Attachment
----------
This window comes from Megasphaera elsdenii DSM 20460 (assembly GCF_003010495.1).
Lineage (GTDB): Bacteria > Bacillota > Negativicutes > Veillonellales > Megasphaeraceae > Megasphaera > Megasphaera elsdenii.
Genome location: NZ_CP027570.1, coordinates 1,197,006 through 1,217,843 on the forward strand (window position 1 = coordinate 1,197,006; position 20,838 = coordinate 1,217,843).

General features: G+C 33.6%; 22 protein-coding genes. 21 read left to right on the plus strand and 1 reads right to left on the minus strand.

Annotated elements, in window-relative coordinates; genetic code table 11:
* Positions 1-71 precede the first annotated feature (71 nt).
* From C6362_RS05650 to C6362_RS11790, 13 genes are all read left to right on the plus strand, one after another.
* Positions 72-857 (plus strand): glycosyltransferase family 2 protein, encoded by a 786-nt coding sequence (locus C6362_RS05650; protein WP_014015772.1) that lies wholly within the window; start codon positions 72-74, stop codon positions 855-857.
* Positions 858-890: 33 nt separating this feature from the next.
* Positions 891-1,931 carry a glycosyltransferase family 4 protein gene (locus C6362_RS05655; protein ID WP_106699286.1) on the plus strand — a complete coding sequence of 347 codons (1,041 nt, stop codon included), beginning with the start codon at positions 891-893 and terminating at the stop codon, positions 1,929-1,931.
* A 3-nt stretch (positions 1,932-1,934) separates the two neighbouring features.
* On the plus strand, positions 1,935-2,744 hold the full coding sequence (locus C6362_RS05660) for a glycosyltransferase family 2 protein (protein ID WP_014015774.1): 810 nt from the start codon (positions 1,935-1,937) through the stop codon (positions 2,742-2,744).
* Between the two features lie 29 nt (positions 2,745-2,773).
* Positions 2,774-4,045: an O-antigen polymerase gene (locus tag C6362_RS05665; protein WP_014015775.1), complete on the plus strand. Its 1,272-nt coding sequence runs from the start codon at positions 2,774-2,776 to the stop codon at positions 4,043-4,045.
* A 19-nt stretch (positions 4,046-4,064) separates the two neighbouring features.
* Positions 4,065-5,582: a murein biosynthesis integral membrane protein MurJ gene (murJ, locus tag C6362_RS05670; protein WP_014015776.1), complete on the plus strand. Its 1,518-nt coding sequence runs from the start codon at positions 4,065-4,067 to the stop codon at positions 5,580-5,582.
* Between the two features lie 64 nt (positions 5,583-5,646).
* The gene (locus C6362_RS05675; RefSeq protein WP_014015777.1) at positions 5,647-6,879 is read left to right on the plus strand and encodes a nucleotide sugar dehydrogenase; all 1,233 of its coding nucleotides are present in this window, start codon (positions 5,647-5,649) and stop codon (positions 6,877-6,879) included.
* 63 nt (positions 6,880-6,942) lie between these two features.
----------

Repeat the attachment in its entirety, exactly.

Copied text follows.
This window comes from Megasphaera elsdenii DSM 20460 (assembly GCF_003010495.1).
Lineage (GTDB): Bacteria > Bacillota > Negativicutes > Veillonellales > Megasphaeraceae > Megasphaera > Megasphaera elsdenii.
Genome location: NZ_CP027570.1, coordinates 1,197,006 through 1,217,843 on the forward strand (window position 1 = coordinate 1,197,006; position 20,838 = coordinate 1,217,843).

General features: G+C 33.6%; 22 protein-coding genes. 21 read left to right on the plus strand and 1 reads right to left on the minus strand.

Annotated elements, in window-relative coordinates; genetic code table 11:
* Positions 1-71 precede the first annotated feature (71 nt).
* From C6362_RS05650 to C6362_RS11790, 13 genes are all read left to right on the plus strand, one after another.
* Positions 72-857 (plus strand): glycosyltransferase family 2 protein, encoded by a 786-nt coding sequence (locus C6362_RS05650; protein WP_014015772.1) that lies wholly within the window; start codon positions 72-74, stop codon positions 855-857.
* Positions 858-890: 33 nt separating this feature from the next.
* Positions 891-1,931 carry a glycosyltransferase family 4 protein gene (locus C6362_RS05655; protein ID WP_106699286.1) on the plus strand — a complete coding sequence of 347 codons (1,041 nt, stop codon included), beginning with the start codon at positions 891-893 and terminating at the stop codon, positions 1,929-1,931.
* A 3-nt stretch (positions 1,932-1,934) separates the two neighbouring features.
* On the plus strand, positions 1,935-2,744 hold the full coding sequence (locus C6362_RS05660) for a glycosyltransferase family 2 protein (protein ID WP_014015774.1): 810 nt from the start codon (positions 1,935-1,937) through the stop codon (positions 2,742-2,744).
* Between the two features lie 29 nt (positions 2,745-2,773).
* Positions 2,774-4,045: an O-antigen polymerase gene (locus tag C6362_RS05665; protein WP_014015775.1), complete on the plus strand. Its 1,272-nt coding sequence runs from the start codon at positions 2,774-2,776 to the stop codon at positions 4,043-4,045.
* A 19-nt stretch (positions 4,046-4,064) separates the two neighbouring features.
* Positions 4,065-5,582: a murein biosynthesis integral membrane protein MurJ gene (murJ, locus tag C6362_RS05670; protein WP_014015776.1), complete on the plus strand. Its 1,518-nt coding sequence runs from the start codon at positions 4,065-4,067 to the stop codon at positions 5,580-5,582.
* Between the two features lie 64 nt (positions 5,583-5,646).
* The gene (locus C6362_RS05675; RefSeq protein WP_014015777.1) at positions 5,647-6,879 is read left to right on the plus strand and encodes a nucleotide sugar dehydrogenase; all 1,233 of its coding nucleotides are present in this window, start codon (positions 5,647-5,649) and stop codon (positions 6,877-6,879) included.
* 63 nt (positions 6,880-6,942) lie between these two features.